by Gina Sestak
My first writing job was for the National Center for Juvenile Justice. I fell into that job by accident while attending law school. During the school year, I was taking odd jobs and selling blood plasma to survive -- I'll blog about that sometime in the future. One of my fellow students noticed the tracks (needle marks) on my arms and, when I had explained that no, I was not a junkie, he helped me to get a part-time research position where he was working.
The National Center for Juvenile Justice (NCJJ) had an office in Pitt Law School at that time. I began as one of several research assistants on a project that compared state laws on juvenile offenders. There are three categories of offenses that can be committed by a juvenile - status offenses, delinquent acts, and crimes.
A status offense is an act that is only wrongful because of the age of its perpetator. Although the specific parameters of what constitutes a status offense differs from state to state, status offenses typically include things like truancy, curfew violation, drinking alcohol, etc.
A delinquent act usually would be considered a crime if committed by an adult, and includes things like shoplifting, robbery, burglary, etc.
Some states also provide that, for serious offenses such murder, a juvenile can be treated as an adult criminal. In some states, this is automatic while in others a juvenile court judge must hold a hearing before making the decision to send a specific case to adult court.
Another category, dependency, is usually reserved for children who are abused, neglected, or otherwise without proper parental care or supervision.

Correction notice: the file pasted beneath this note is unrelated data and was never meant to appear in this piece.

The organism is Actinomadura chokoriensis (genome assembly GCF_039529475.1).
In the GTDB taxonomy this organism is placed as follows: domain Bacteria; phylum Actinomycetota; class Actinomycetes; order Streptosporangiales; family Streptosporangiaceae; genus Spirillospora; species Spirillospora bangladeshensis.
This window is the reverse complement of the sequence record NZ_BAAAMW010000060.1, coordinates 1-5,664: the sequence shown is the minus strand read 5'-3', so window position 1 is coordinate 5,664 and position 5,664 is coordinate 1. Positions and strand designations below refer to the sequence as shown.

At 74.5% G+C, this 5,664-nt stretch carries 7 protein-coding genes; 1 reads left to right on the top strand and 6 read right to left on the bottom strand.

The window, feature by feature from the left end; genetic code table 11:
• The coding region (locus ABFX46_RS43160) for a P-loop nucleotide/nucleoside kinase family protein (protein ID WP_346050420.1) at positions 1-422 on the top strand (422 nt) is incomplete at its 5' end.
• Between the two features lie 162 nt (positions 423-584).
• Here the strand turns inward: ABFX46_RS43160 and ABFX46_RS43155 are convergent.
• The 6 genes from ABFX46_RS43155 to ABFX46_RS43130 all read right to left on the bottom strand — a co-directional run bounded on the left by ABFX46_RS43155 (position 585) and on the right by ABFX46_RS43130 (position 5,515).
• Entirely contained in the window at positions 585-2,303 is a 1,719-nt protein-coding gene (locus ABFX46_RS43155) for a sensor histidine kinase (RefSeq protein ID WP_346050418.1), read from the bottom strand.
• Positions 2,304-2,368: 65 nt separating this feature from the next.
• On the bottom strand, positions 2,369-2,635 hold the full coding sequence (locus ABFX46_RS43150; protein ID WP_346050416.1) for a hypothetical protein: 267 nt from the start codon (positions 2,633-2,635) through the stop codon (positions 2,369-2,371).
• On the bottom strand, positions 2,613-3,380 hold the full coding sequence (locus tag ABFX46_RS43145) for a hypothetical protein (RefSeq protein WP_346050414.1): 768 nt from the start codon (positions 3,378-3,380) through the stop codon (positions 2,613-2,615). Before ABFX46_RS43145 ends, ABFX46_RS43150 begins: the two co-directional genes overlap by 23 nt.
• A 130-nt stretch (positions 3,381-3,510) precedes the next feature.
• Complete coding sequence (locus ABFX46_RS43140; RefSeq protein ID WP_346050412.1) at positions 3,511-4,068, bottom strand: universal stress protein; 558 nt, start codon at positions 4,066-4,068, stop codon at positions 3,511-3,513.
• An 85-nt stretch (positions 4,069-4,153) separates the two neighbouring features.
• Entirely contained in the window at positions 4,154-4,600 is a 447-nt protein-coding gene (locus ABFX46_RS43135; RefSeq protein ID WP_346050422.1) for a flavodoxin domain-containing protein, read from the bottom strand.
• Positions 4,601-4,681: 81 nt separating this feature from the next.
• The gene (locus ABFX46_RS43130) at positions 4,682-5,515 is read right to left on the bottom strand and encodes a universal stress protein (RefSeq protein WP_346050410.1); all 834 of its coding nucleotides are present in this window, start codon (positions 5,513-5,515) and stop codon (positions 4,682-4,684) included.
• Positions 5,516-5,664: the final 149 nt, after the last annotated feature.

Although these categories appear to be clear, states differed widely about what specific acts fell within each category. For example, at that time (late 1970s) in Pennsylvania, anyone over the age of 10 who killed someone could be charged with murder as an adult. Pennsylvania also had no status offense category. Kids who committed status offense-type acts could be considered either dependent or delinquent -- sometimes going from category one to another. I later worked on an appellate brief in the case of a teenage girl who had been found dependent (i.e., without proper parental supervision) due to truancy. The juvenile court judge ordered her to go to school. When she continue to skip, he adjudicated her delinquent for violation of a court order.
The result of all that research was my first book, a monograph Juvenile Court Jurisdiction Over Children's Conduct: A Statutes Analysis, by John L. Hutzler and Regina Marie Sestak, published by NCJJ in 1977.
I continued to work for NCJJ after the research and book were completed, serving as Assistant Editor on the Juvenile Court Digest, a monthly publication of the National Council of Juvenile Court Judges. A few other students employees and I would prepare summaries of every state or federal court decision relevant to juvenile law issued within a given month, then I would edit the summaries for publication.
I continued to work part-time for NCJJ until I took the bar exam. Between that and other part-time and temporary positions, I almost never had to sell blood plasma again.
What did I learn from this job?
I learned a lot about crime, delinquency, status offenses, and dependency.
I learned to edit text that I had not written myself.
I learned to write according to a set format.
Most of all, I learned that jobs can sometimes be intellectually stimulating as well as fun.